FanDuel Pitching Primer: Monday 10/3/22
Nailing the pitcher slot is the first step to having success in MLB DFS on FanDuel.
While it is possible to cash if you get a terrible outing from a starter, it's markedly easier to do so when you get a good or excellent showing from your pitcher.
Weighing the importance of a pitcher's skill, salary, matchup, and park factors is the game within the game in MLB DFS. This piece is your home for a breakdown of the top pitching options each and every day. Let's dig in.
Top of the Heap
Brandon Woodruff, Brewers ($10,700)
In a game the Milwaukee Brewers must have, they're sending their hottest pitcher to the mound in a plum spot.
The Brew Crew will close out the season at home against the reeling Diamondbacks. Arizona's lineup had been performing admirably against righties all year, but since September 15th, they have just an 87 wRC+ against them with a 23.3% strikeout rate.
Of course, Woodruff is no ordinary righty. He's coming off a September where he held a minuscule 2.67 xFIP and a 33.3% strikeout rate himself. Woodruff's 14.0% swinging-strike rate this season -- short of a no-whiff disaster on Monday -- will be a new career-high for him.
No other hurler on this slate has Woodruff's supreme combination of motivation, current form, and matchup.
Aaron Nola, Phillies ($10,800)
Because there is a difference between fighting for your spot in the playoffs versus seeding, I'd peg Nola as today's second-best option.
There's no doubt Nola should undertake whatever workload he can handle (assuming he's pitching well) with the Phillies still trying to stave off Woodruff's Brewers for baseball's last playoff spot.
That's bad news for the opposing Astros. Nola's career-best campaign has led to a 2.84 skill-interactive ERA (SIERA), which is fifth-best in baseball among qualifiers. He's added a healthy rate of punchouts (28.8%) as well.
The lone downside here is that Houston's been tremendous against righties. They posted a 112 wRC+ in September against them, striking out just 17.0% of the time. In a game where the 'Stros have nothing to play for, though, Nola might be well-equipped to buck the trend.
Joe Musgrove, Padres ($10,000)
While the Padres punched their ticket to the postseason on Sunday, they could have a preference for which opponent they'll see in their Wild Card series.
It's a bit of a risk, though, which leaves Musgrove behind those other two. Plus, with a 3.95 xFIP in September, Musgrove isn't quite in the form Woodruff or Nola is.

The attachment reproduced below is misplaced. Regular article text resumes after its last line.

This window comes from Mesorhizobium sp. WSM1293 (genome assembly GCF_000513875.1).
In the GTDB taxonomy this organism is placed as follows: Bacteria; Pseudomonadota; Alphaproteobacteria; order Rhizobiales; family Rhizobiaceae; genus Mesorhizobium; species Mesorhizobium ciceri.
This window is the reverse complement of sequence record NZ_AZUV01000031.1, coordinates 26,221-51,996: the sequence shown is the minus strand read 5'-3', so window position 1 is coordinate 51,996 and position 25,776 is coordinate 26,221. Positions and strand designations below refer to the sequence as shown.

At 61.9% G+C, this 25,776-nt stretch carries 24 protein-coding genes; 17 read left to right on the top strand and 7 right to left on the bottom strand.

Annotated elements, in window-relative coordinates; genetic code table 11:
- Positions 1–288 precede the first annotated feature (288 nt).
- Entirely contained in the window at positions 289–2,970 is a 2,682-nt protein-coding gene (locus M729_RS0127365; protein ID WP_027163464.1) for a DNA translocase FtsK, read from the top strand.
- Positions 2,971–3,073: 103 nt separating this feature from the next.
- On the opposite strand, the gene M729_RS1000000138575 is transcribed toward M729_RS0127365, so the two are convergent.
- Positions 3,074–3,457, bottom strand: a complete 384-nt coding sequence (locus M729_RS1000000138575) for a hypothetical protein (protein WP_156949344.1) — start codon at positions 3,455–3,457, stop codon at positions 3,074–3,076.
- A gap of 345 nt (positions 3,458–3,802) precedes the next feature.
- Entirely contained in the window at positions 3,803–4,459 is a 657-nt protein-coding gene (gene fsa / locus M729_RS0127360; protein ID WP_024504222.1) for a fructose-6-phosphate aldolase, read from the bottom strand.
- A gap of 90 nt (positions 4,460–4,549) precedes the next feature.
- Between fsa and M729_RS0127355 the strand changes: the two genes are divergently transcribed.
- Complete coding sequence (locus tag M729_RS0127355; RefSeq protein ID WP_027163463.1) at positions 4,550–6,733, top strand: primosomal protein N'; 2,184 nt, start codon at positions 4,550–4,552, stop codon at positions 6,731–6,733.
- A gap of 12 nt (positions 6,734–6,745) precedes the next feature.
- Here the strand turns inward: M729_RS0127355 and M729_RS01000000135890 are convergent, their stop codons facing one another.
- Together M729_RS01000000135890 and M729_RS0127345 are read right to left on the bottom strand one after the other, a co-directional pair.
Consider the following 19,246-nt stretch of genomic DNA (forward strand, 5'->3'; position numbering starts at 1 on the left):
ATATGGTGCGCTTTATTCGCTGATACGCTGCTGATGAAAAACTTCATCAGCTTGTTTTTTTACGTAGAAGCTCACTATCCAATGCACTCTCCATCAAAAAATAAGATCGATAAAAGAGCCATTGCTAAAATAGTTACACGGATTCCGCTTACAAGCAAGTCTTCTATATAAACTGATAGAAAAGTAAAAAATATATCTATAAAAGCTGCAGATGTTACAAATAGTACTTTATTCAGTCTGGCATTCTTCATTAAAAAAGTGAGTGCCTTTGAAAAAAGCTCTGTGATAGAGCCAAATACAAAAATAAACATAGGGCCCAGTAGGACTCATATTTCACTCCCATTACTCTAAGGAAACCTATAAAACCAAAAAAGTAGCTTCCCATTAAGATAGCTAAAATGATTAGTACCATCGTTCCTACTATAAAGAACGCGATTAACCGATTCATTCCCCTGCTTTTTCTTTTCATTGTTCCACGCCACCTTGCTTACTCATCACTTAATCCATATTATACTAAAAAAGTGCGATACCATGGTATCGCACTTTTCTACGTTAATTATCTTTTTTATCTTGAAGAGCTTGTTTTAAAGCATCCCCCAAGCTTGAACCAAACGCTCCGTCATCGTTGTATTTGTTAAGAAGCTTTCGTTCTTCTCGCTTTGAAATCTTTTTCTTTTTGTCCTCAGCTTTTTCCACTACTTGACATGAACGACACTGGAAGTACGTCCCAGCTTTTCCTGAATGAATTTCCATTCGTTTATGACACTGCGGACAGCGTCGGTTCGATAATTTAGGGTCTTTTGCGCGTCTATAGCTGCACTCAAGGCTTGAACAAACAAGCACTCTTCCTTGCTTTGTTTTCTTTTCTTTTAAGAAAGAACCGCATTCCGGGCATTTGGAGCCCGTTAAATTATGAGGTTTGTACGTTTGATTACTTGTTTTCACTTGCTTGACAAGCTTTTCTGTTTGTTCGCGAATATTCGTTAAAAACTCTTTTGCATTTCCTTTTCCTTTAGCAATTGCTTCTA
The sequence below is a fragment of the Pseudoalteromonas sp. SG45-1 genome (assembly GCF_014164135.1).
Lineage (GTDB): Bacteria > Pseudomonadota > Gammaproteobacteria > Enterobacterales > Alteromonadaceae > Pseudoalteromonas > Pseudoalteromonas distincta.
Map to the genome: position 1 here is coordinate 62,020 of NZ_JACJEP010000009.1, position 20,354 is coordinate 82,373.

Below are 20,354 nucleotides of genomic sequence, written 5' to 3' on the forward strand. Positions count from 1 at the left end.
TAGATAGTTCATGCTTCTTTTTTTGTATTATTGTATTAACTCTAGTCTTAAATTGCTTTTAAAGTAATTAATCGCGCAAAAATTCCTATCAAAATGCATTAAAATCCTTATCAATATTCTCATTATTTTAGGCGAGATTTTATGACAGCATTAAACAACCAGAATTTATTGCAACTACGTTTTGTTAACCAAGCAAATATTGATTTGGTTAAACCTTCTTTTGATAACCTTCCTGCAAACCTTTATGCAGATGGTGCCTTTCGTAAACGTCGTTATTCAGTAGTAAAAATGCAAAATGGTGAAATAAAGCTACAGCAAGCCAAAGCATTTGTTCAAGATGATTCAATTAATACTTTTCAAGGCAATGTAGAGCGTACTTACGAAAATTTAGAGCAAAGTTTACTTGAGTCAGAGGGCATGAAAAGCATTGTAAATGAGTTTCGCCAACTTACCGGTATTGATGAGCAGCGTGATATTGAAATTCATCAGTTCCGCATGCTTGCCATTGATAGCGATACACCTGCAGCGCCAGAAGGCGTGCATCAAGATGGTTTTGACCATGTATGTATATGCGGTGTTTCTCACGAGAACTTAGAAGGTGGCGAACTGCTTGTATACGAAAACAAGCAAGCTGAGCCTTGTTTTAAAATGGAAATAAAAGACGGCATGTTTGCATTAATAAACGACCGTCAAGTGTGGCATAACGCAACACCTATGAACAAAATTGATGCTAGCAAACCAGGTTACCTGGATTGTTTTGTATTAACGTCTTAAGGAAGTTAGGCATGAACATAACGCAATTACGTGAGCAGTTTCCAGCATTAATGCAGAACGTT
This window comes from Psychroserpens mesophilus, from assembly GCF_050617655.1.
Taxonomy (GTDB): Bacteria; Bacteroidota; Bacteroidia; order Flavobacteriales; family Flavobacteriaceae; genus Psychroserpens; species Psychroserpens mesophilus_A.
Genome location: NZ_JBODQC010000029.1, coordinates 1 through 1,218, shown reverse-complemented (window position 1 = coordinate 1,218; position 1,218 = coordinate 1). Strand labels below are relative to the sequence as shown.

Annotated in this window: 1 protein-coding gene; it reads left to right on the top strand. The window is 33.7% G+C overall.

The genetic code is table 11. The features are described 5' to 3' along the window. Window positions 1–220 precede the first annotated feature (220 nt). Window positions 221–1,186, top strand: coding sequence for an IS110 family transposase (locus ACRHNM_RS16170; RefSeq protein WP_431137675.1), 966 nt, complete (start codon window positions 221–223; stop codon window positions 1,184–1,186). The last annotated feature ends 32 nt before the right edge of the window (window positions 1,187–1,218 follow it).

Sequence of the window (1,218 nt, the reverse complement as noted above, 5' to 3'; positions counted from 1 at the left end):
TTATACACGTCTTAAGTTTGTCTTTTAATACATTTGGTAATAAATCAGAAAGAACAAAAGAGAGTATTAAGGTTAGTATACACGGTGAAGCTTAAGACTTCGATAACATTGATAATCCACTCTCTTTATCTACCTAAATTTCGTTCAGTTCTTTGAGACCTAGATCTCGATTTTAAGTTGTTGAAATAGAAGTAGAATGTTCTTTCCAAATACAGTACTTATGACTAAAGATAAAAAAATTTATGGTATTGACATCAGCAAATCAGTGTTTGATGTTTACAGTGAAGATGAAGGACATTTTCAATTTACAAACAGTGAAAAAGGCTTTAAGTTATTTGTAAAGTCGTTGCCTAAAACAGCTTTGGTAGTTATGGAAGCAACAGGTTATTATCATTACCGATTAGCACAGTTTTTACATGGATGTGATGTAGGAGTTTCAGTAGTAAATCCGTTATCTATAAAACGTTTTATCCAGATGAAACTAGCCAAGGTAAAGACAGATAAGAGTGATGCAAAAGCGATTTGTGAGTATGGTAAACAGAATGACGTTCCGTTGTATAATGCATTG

Still, there is upside in this spot for him. The San Francisco Giants waved goodbye to their home fans yesterday, and in the final full month of a lost season, they posted a 25.8% strikeout rate in September against right-handed hurlers.
While the game technically still means something, Musgrove hasn't exceeded six innings in any of his past five starts, so I'd be cautionary of his workload. This won't be a popular place in tournaments, though, so a quality start could be worth its weight in gold if the other two aces struggle.
Carlos Carrasco, Mets ($8,900)
Over the weekend, the Mets have almost certainly tossed away their chance to win the NL East.
They'll need to win all three of their games, and the Braves will have to lose out. That's the only way they can win the division now, and it's highly unlikely with Atlanta ending the season in Miami.
So, Carrasco certainly isn't as appealing here as a process play. This game doesn't mean much to the playoff-bound Metropolitans. That maximum motivation was going to be an appeal to Carrasco, who is lacking the strikeout juice (23.8% rate) of the first three pitchers.
This still is a good spot for him. With cool weather in Queens, the Washington Nationals are really falling apart as the season nears concluding. Once a stiff test for righties, they've mustered just a 77 wRC+ since September 15th with a strikeout rate higher than their season-long mark (23.1%).
"Cookie" is still a viable plug if you feel the need to conserve salary.
George Kirby, Mariners ($8,400)
It's pretty unreal the Detroit Tigers haven't really found a hot stretch against righties all year.
It might be right now; they've posted a 92 wRC+ since September 15th compared to their season-long tally (74). Their strikeout rate (20.5%) has also been reduced considerably. Here's the problem -- that's still not a terrible matchup for a stud like Kirby.
The Mariners' rookie played a huge part in their first postseason berth since 2001. He posted a 3.29 SIERA with a 24.5% strikeout rate. He's also drawn just a 30.5% hard-hit rate. For a 24-year-old, his command and veteran-like presence have been uncanny.
The good news about Seattle's lack of motivation? It shouldn't affect Kirby's workload much. He hasn't eclipsed 90 pitches in his last six starts. That's baked into this salary for a guy that can arguably rival Woodruff or Nola on talent and ability.
He's a fine alternative to Carrasco if you're concerned about the Mets' motivation.
Quick Mound Visits
Lance McCullers, Astros ($10,600): He's really found his stride. In September, he posted a 3.12 xFIP with a 30.2% strikeout rate. He's also been over 95 pitches in six straight. However, this game means nothing to the Astros, so I'm not sure they won't give him a bit of rest with the September arms still at their disposal. The Phils (112 wRC+ vs. RHP in September) aren't the matchup to risk it, either.
Patrick Sandoval, Angels ($9,000): With all these aces at hand, Sandoval is tough to argue for. He's had just a 20.8% strikeout rate overall in September, and he was chased early last start by this same Athletics squad. He'll attract at least some popularity because of Oakland's general ineptitude, but in my opinion, he doesn't have the firepower, motivation, or pitch count to keep up with the others.